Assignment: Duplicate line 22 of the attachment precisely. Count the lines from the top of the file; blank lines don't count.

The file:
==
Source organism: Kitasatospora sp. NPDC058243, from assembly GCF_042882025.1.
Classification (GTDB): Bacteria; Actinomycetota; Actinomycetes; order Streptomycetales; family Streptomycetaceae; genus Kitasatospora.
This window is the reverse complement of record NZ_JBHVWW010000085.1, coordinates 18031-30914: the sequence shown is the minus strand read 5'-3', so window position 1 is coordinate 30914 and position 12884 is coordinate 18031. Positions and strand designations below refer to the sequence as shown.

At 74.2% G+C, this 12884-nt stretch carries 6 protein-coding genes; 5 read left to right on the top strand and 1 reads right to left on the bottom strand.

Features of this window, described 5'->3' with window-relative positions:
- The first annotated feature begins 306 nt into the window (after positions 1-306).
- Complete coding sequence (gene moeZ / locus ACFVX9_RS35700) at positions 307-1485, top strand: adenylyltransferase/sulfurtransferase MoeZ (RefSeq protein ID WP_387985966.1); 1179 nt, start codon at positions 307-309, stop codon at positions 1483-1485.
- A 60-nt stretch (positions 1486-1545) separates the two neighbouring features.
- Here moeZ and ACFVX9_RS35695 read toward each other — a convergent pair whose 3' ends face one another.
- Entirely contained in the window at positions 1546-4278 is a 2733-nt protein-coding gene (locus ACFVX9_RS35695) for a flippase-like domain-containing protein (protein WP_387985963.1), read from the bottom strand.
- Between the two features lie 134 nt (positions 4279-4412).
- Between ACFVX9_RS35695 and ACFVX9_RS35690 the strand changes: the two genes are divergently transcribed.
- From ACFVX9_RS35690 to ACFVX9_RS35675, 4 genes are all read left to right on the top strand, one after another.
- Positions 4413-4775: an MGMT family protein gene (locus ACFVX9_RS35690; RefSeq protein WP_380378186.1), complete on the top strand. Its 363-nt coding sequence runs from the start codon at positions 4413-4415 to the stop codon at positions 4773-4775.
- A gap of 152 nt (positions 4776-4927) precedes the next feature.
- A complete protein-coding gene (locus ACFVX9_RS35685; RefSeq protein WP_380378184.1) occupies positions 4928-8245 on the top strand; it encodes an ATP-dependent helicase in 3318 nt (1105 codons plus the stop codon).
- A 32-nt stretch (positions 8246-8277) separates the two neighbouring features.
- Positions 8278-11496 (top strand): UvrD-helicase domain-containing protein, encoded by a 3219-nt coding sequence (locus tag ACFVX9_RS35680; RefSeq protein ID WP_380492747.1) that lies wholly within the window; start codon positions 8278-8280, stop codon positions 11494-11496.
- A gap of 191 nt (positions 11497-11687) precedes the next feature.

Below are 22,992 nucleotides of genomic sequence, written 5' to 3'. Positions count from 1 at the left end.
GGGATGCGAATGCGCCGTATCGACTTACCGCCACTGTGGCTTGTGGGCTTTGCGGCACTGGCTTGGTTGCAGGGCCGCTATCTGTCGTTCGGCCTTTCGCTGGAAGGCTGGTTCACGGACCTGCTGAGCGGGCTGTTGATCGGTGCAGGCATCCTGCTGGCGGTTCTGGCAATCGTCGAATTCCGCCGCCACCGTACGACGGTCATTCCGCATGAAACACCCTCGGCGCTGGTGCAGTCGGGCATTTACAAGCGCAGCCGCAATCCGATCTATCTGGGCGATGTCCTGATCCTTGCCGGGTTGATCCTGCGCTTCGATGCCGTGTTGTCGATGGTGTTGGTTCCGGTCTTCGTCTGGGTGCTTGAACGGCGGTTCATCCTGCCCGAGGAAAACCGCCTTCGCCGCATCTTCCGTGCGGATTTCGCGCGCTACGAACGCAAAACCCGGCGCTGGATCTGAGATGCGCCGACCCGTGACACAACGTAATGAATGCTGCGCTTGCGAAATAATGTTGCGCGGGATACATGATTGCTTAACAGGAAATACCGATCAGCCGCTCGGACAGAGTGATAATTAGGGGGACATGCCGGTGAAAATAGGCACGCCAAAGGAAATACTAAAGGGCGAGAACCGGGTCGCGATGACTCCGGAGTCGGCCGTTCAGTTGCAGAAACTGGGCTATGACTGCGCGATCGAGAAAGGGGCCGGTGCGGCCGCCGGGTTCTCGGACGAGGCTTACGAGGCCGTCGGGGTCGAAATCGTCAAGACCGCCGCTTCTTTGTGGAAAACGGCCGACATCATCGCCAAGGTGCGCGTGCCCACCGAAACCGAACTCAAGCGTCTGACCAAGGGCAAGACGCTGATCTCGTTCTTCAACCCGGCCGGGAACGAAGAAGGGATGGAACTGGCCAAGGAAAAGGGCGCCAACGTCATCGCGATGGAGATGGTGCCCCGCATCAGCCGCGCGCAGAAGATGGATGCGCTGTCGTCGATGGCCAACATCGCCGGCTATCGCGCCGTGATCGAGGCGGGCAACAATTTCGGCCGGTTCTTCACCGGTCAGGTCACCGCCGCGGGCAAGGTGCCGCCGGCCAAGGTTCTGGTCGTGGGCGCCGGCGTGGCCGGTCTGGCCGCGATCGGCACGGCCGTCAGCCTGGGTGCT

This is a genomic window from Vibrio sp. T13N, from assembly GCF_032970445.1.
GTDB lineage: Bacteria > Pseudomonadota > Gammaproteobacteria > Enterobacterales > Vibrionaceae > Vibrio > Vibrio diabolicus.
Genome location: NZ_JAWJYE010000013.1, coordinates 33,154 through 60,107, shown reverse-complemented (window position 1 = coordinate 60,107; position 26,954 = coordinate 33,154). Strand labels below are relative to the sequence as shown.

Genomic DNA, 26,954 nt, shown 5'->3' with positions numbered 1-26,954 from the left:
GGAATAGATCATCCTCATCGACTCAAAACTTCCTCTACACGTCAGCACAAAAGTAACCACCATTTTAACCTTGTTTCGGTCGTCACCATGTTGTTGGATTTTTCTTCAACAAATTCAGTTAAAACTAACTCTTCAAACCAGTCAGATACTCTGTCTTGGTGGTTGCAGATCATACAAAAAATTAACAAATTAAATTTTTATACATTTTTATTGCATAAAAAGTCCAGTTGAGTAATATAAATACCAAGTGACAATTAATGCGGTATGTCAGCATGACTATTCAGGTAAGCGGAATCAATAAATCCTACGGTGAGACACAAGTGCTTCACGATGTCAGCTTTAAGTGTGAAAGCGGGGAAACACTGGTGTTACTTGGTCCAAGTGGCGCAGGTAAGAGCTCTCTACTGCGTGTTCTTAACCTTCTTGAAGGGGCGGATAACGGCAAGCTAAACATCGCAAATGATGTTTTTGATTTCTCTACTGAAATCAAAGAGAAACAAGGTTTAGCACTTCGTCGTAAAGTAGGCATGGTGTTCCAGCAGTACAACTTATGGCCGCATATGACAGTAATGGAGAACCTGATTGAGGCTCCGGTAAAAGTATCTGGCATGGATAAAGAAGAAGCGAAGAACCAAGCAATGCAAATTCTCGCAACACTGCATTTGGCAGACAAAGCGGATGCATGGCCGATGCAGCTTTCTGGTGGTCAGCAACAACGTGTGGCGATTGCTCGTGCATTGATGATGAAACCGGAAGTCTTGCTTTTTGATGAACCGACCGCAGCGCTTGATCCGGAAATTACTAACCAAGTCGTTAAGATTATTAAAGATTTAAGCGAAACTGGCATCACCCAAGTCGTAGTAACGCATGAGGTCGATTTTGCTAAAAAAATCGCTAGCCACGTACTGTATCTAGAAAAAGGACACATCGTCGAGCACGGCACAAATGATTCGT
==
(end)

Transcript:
This is a genomic window from Vibrio sp. T13N, from assembly GCF_032970445.1.